Allan Massie

Old Masters

Twelve Voices from Greece and Rome: Ancient Ideas for Modern Times


Oxford University Press 274pp £18.99 order from our bookshop

In their preface to Twelve Voices from Greece and Rome, Christopher Pelling and Maria Wyke say that they were encouraged by participants in a Radio 3 series ‘to produce this book in which we explore the modern relevance of twelve Greek and Roman authors’. Whatever encouragement they received, this is not a promising opening. One feels about relevance rather as Kingsley Amis felt about ‘importance’. When someone dismissed the novelist Elizabeth Taylor as ‘not an important writer’, he said, ‘Importance isn’t important. Good writing is.’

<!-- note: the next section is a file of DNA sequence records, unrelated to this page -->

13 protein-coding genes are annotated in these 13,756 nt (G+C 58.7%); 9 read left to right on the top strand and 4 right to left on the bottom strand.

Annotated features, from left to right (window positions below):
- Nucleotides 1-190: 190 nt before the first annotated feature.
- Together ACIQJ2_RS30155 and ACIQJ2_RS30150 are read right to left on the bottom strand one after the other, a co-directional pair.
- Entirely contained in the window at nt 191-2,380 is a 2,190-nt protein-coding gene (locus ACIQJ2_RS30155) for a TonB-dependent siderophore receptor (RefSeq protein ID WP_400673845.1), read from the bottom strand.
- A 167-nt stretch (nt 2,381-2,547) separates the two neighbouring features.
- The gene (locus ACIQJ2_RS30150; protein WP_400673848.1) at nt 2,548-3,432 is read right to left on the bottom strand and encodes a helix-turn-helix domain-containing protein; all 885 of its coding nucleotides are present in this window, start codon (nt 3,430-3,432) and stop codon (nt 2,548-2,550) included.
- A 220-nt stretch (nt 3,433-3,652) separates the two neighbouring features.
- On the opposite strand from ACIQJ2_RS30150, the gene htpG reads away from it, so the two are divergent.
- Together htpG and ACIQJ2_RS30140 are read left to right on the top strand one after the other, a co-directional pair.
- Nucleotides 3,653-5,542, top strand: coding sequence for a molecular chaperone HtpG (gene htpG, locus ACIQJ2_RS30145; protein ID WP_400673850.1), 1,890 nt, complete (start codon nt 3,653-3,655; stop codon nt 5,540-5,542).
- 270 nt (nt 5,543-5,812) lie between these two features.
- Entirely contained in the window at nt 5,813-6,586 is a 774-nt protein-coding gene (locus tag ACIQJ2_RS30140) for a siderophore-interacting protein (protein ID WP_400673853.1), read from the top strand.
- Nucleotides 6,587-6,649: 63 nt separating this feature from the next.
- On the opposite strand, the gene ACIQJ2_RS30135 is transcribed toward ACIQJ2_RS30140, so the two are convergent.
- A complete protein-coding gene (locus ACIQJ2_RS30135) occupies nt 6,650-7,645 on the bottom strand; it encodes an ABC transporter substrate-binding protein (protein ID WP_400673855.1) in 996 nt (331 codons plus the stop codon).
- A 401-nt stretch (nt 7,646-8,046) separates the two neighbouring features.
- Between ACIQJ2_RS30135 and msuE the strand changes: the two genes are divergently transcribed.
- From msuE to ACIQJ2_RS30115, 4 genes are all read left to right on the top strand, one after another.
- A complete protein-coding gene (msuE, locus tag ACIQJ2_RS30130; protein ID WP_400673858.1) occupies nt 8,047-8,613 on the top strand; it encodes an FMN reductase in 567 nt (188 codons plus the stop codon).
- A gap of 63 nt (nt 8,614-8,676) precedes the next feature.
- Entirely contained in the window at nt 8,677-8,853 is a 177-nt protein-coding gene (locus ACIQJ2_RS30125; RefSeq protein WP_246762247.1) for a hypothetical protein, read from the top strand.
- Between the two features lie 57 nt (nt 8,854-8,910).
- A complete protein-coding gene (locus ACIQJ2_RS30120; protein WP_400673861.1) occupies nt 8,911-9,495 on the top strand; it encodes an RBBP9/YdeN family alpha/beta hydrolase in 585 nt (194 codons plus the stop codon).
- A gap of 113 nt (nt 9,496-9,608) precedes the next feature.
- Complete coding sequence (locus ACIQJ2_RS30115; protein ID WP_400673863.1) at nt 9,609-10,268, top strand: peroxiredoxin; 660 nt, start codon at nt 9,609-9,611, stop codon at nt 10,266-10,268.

Happily, Pelling and Wyke forget about it most of the time. Their twelve authors – or ‘voices’ – are Homer, Sappho, Herodotus, Thucydides, Euripides, Caesar, Cicero, Virgil, Horace, Tacitus, Juvenal and Lucian, whom Pelling and Wyke divide

Sign Up to our newsletter

Receive free articles, highlights from the archive, news, details of prizes, and much more.

Follow Literary Review on Twitter